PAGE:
Consensus requires conflict.
This was the statement at the heart of Thursday’s gathering of the Apalachicola-Chattahoochee-Flint Stakeholders.
Thursday’s meeting, held at Lake Lanier Legacy Lodge and Conference Center on Lake Lanier Islands, was the first such meeting of the 1 1/2-year-old group at the major Chattahoochee River reservoir.
It was also the first time the 56-member governing board discussed the varied and contentious issues that have landed their political counterparts in the courtroom.
And Thursday, as the board began handling those issues, there was a lot of talk of gritting teeth.
“We’re trying to establish a common understanding for what the needs are in the basin,” said Dan Tonsmeire of the Apalachicola Riverkeeper. “It’s the very basis of what we have to do in order to move forward, and that is one of the hardest things that we’ll have to do.”
But addressing the conflict was the only way forward, as Rob Williams, a facilitator for the group’s discussion, told the board.
“Yes, there will be more conflict in this meeting than perhaps you’ve experienced before,” Williams told the group before discussions began on Thursday. “...Seeking consensus requires conflict.”
One by one, stakeholders briefly summarized their part of a recently written 141-page report that discusses the needs and problems of 14 different water use categories in the basin from water supply to navigation.
Wilton Rooks, chairman of the group’s executive committee, discussed the recreational use of water, calling it the stepchild of the ACF basin.
“What we tried to show in the report is that it’s not just a dollars and cents value, it’s got a quality of life value,” Rooks told the board.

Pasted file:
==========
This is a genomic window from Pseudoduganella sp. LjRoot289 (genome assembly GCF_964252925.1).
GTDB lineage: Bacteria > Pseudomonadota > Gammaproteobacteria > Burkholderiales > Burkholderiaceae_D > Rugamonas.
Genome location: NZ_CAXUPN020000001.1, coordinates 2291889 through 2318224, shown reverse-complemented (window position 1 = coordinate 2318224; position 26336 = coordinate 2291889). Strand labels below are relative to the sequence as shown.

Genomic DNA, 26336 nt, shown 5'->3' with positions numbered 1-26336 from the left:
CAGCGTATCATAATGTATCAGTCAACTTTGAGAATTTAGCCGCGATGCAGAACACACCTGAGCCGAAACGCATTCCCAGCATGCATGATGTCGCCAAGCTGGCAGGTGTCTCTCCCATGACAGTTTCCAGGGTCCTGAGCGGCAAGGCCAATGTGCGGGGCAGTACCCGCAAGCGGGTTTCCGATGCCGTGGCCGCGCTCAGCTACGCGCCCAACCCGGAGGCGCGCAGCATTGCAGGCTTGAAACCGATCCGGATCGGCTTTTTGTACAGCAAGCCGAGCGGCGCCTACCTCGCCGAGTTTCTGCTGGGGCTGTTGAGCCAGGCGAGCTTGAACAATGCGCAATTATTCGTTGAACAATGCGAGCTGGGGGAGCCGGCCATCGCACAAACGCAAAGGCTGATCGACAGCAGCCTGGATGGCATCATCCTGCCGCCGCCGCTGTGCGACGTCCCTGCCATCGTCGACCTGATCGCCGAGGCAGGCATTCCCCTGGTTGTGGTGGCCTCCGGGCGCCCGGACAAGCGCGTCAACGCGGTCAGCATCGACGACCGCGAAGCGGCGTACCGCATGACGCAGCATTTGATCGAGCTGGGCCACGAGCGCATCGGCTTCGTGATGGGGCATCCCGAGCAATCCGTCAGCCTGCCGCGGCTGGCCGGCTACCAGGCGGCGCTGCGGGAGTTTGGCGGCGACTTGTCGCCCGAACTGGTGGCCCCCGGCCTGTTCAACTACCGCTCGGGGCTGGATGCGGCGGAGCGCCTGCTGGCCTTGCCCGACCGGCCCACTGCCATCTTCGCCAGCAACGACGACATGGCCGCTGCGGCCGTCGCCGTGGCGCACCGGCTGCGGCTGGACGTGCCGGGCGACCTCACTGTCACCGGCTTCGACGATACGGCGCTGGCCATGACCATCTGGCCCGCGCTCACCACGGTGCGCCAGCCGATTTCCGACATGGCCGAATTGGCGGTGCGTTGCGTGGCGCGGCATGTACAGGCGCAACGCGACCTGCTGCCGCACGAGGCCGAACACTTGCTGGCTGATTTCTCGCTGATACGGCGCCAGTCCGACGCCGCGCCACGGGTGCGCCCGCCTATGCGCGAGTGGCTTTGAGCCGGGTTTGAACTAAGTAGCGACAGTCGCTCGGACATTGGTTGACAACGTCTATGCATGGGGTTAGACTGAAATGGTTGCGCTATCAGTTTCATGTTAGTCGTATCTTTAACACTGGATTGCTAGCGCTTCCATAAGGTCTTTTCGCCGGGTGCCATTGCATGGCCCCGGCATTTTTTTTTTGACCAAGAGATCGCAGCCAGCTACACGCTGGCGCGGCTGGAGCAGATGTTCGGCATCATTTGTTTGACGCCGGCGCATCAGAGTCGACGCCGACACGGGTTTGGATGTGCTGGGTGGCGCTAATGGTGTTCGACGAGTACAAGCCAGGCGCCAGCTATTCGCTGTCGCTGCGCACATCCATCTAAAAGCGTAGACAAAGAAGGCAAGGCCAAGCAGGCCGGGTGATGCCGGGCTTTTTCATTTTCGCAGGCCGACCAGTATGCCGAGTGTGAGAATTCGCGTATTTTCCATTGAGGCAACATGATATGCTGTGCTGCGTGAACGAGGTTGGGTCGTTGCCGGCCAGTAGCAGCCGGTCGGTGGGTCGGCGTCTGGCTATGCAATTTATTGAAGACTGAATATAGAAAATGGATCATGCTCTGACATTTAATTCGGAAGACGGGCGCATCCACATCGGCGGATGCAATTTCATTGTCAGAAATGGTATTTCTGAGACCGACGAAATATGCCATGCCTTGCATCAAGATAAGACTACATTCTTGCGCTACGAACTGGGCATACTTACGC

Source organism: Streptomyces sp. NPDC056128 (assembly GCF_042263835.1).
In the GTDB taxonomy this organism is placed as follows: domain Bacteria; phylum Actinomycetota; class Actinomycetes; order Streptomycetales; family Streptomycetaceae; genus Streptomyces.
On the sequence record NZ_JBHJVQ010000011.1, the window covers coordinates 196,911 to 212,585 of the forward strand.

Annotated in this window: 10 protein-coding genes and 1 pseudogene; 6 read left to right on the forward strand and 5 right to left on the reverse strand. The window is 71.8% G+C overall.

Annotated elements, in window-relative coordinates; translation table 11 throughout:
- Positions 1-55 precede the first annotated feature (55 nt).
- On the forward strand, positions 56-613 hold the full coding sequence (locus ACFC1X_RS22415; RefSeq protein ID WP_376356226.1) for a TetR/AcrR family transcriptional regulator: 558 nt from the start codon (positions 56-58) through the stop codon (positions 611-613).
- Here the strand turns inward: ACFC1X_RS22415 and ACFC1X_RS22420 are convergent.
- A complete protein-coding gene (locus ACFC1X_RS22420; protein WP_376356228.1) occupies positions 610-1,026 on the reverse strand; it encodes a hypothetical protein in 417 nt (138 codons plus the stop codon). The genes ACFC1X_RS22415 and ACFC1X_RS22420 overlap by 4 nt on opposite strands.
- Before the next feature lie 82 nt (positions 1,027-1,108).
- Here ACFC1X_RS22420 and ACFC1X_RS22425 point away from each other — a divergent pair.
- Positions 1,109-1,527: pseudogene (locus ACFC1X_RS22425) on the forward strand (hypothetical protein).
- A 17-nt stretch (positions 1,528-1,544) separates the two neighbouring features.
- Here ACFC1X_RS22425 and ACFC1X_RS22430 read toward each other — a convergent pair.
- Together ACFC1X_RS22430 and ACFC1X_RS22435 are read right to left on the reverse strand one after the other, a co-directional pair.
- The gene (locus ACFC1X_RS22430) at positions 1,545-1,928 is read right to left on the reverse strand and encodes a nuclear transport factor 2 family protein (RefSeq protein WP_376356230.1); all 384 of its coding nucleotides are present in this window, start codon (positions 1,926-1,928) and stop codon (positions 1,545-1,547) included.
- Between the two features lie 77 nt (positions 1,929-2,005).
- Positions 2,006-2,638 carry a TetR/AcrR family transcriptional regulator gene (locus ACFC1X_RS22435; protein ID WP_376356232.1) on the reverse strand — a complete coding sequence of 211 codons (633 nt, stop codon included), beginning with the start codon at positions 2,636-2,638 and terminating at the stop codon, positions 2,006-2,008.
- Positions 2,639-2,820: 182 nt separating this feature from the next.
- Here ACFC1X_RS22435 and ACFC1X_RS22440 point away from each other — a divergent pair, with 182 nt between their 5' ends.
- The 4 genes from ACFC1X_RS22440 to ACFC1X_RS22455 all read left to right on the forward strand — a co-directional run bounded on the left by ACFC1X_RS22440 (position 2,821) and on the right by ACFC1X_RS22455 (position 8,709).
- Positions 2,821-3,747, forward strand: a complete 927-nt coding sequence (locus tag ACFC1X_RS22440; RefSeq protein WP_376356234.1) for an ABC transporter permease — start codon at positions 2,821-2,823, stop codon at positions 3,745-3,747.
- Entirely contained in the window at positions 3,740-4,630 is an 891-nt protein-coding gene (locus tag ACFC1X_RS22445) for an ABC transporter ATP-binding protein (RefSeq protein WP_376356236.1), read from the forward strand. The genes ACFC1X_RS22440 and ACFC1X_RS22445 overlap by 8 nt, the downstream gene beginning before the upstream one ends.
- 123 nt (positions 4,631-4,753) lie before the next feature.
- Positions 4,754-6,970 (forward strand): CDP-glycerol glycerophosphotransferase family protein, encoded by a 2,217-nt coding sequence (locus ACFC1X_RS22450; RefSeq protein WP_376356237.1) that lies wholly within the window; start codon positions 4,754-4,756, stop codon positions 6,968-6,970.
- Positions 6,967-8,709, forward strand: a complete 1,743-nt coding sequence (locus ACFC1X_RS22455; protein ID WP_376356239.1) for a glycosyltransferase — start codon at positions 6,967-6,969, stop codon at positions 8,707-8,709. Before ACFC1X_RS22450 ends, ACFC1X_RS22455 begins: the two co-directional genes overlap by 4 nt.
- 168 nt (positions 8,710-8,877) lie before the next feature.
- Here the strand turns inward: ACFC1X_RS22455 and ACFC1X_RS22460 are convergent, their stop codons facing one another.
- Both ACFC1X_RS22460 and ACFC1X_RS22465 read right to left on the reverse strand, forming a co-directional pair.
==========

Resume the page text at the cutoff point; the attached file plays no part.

Toby Dalton, an oysterman from Apalachicola, lamented the decline in water quality coming into the gulf from the three rivers.
“It’s just getting worse and worse every year,” Dalton said.
And Glenn Page, the manager of the Cobb County-Marietta Water Authority, described the pressure on water providers to receive a return on their investment in treatment facilities while also encouraging customers to conserve.
And shortly after all 14 issues were presented, the conflict began, albeit respectfully, and the size of the task in front of the board seemed bigger than what a volunteer board could handle.
“I sense that there’s more work here than we can do as volunteers, and I don’t want us to lose sight of what it takes,” said Chadwick Taylor of CCT & Associates in the Apalachicola River basin.
One person, Joe Maltese, former assistant city manager of LaGrange, said the group had other issues to take into consideration such as managing growth and climate change.
“We can’t solve all the problems we face with water flow and lake elevation,” Maltese said. “We’ve got other considerations as we move forward.”
And more issues group members called “teeth-grinding issues” surfaced as participants spent the afternoon discussing how each group might need to change its behaviors for the benefit of the entire river basin.
There was talk of putting an economic value to each of the water issues, weighing the environmental needs of the river basin on a different level than the others and finding a way to utilize unused storage capacity in the reservoirs in the river systems.
But there was no consensus.
Today, the board meets again at the conference center to discuss how to move forward. The meeting, from 8 a.m. to 1 p.m., is open to the public.